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 Table of Contents  
CASE REPORT
Year : 2015  |  Volume : 6  |  Issue : 2  |  Page : 134-138

Oral complications in an irradiated patient: A case report with review of the literature


1 Department of Oral Medicine and Radiology, MES Dental College, Perinthalmanna, Kerala, India
2 Department of Conservative Dentistry and Endodontics, MES Dental College, Perinthalmanna, Kerala, India

Date of Web Publication20-Apr-2015

Correspondence Address:
Abdulla Mufeed
Department of Oral Medicine and Radiology, MES Dental College, Perinthalmanna, Malappuram - 679 321, Kerala
India
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DOI: 10.4103/0976-433X.155478

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  Abstract 

The harmful effects of radiation and chemotherapy are well-documented, and lots of research has been carried out to minimize the hazardous effects. By which, we have moved ahead in this regard and now able to deliver the treatment with minimal morbidities. However, the follow-up of patients during the postradiation/chemotherapy is usually dependent on general practitioners in most developing countries. The knowledge and awareness of these health issues among the medical and dental general practitioners are deficient. We present here, one of our patients who encountered a multitude of oral problems secondary to radio-chemotherapy along with a brief discussion.

Keywords: Oral mucositis, osteoradionecrosis, radiation caries, radiation hazards


How to cite this article:
Mufeed A, Jameela RV, Isaac JK, Vazhagan V, Shameem A. Oral complications in an irradiated patient: A case report with review of the literature. SRM J Res Dent Sci 2015;6:134-8

How to cite this URL:
Mufeed A, Jameela RV, Isaac JK, Vazhagan V, Shameem A. Oral complications in an irradiated patient: A case report with review of the literature. SRM J Res Dent Sci [serial online] 2015 [cited 2020 Oct 28];6:134-8. Available from: https://www.srmjrds.in/text.asp?2015/6/2/134/155478


  Introduction Top


Oral cavity is frequently irradiated during radiotherapy for head and neck malignancies. Mucositis, xerostomia and osteoradionecrosis are the most common oral complications of the nonsurgical therapy of cancer. Mucositis is the common sequel of radiotherapy and chemotherapy in patients with cancer. This article presents a case of simultaneous occurrence of oral mucositis, radiation caries, and osteoradionecrosis in a patient underwent chemo-radiotherapy for a malignancy of esophagus.


  Case report Top


A 52-year-old male patient reported to our institute with a complaint of pain in the lower front region of the jaw since 1-month. The pain was intermittent, dull aching type and localized in nature. He complained of discomfort on taking food. Patient gave history of extraction of lower front teeth 1-month back in a private clinic due to pain and swelling.

His medical history revealed a surgical intervention for carcinoma of esophagus within the last year, followed by radiation and chemotherapy. The details of the treatment were not available to us. However, he stated that he received a course of radiation 5 months back. He was also under psychiatric treatment. His family history was noncontributory. The patient appeared to be in overall good physical health. The vital signs were within the normal range.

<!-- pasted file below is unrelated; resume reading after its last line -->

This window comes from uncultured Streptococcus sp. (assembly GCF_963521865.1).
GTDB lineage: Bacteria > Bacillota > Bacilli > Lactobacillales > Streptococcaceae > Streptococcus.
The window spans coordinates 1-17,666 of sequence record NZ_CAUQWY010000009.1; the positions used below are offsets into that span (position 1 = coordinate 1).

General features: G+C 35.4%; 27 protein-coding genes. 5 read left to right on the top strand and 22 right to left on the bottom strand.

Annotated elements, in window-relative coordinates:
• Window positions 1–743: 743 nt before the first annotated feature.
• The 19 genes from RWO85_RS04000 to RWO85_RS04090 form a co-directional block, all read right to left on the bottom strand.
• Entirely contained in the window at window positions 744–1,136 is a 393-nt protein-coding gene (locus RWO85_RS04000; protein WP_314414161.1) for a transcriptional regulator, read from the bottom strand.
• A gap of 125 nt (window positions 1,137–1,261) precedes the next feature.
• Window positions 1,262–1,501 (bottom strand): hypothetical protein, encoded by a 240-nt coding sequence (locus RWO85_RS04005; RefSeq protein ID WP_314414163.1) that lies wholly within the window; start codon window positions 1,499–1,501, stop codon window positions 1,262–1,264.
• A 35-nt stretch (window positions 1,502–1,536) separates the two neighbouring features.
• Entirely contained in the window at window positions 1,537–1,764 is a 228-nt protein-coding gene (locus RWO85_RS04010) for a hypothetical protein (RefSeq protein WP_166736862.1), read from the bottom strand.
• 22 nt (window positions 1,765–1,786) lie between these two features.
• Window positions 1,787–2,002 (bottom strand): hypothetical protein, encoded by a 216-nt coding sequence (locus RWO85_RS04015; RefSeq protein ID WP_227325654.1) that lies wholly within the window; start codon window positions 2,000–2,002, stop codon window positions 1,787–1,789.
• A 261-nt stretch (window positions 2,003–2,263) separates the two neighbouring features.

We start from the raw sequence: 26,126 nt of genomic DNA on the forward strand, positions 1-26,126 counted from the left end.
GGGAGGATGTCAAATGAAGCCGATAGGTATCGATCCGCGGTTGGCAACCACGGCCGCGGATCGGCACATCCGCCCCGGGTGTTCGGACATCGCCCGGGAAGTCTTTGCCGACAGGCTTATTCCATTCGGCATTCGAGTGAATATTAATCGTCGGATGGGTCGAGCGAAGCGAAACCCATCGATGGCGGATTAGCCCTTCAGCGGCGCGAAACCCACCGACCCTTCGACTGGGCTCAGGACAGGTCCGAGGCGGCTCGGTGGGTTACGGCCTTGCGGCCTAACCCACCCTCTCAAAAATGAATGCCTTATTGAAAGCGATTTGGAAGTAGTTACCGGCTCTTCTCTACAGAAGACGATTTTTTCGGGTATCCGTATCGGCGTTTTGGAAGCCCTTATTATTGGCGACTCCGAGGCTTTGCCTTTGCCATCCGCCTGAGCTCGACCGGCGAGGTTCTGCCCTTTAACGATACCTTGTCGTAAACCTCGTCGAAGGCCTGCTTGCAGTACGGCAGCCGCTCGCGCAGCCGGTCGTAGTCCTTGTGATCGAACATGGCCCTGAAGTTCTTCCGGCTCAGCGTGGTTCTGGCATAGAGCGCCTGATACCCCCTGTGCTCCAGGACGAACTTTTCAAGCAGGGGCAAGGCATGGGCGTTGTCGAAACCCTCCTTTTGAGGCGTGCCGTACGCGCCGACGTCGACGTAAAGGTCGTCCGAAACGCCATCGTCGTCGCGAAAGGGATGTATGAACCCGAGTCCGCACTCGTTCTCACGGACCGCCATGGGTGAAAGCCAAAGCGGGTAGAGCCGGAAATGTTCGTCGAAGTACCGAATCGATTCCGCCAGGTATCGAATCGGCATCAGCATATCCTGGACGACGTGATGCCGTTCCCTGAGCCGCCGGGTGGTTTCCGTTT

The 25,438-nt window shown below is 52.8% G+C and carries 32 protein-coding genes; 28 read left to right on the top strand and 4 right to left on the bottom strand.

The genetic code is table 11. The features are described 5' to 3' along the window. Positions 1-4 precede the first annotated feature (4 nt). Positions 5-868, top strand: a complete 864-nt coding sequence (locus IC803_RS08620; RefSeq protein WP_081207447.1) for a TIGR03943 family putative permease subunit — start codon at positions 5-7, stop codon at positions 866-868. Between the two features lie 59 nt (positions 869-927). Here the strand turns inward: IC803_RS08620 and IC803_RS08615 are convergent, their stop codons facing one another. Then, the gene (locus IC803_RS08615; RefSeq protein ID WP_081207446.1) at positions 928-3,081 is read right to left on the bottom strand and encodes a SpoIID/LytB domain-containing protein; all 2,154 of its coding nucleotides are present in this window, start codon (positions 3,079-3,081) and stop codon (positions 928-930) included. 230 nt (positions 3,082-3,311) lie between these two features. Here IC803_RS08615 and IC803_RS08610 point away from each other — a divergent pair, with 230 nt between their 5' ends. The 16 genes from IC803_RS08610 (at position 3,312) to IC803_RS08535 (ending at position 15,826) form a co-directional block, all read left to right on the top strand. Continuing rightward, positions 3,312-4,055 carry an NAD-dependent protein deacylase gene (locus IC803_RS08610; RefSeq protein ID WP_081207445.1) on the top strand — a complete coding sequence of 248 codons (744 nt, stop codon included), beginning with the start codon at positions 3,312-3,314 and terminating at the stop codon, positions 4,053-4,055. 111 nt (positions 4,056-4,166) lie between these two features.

Extra-oral examination revealed alopecia on the lower half of face [Figure 1]. Intraoral examination showed erythematous areas of entire oral mucosa with few areas of erosion [Figure 2] and [Figure 3]. Dorsum of tongue appeared depapillated. The mucosa was dry, partly sticky, and nontender on palpation. There were exposed sockets in relation to lower anteriors with denuded mucosa [Figure 4]. The areas in relation to 31, 32, 41, 42, and 43 were covered with slough and debris. Palpable bony projections were found in the same area and were tender. Tooth 14, 15 and 18 were missing. The remaining teeth in the maxillary and mandibular arch were discolored and decayed with considerable loss of tooth structure and [Figure 2] and [Figure 3].
Figure 1: Alopecia of lower half of face corresponding to radiation field

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Figure 2: Diffuse erythematous and erosive areas of oral mucosa

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Figure 3: Multiple decayed teeth with gross destruction

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Figure 4: Nonhealed sockets in relation to lower anterior region

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Based on the history and the clinical features, a provisional diagnosis of osteoradionecrosis of mandibular anterior region, radiation-induced mucositis and radiation caries were considered.

Intraoral periapical radiograph in relation to mandibular anterior region showed the presence of root stumps in relation to 42. The teeth in relation to 31, 32, and 41 were also confirmed to be missing. The edentulous region showed radiopaque bony spicules between the diffuse radiolucency suggestive of destruction of trabaculae [Figure 5]. Dental panoramic radiograph confirmed the same findings and also revealed the presence of multiple decayed teeth in the both maxillary and mandibular arches [Figure 6]. Radiographic evidence supported the diagnosis of osteoradionecrosis and radiation caries.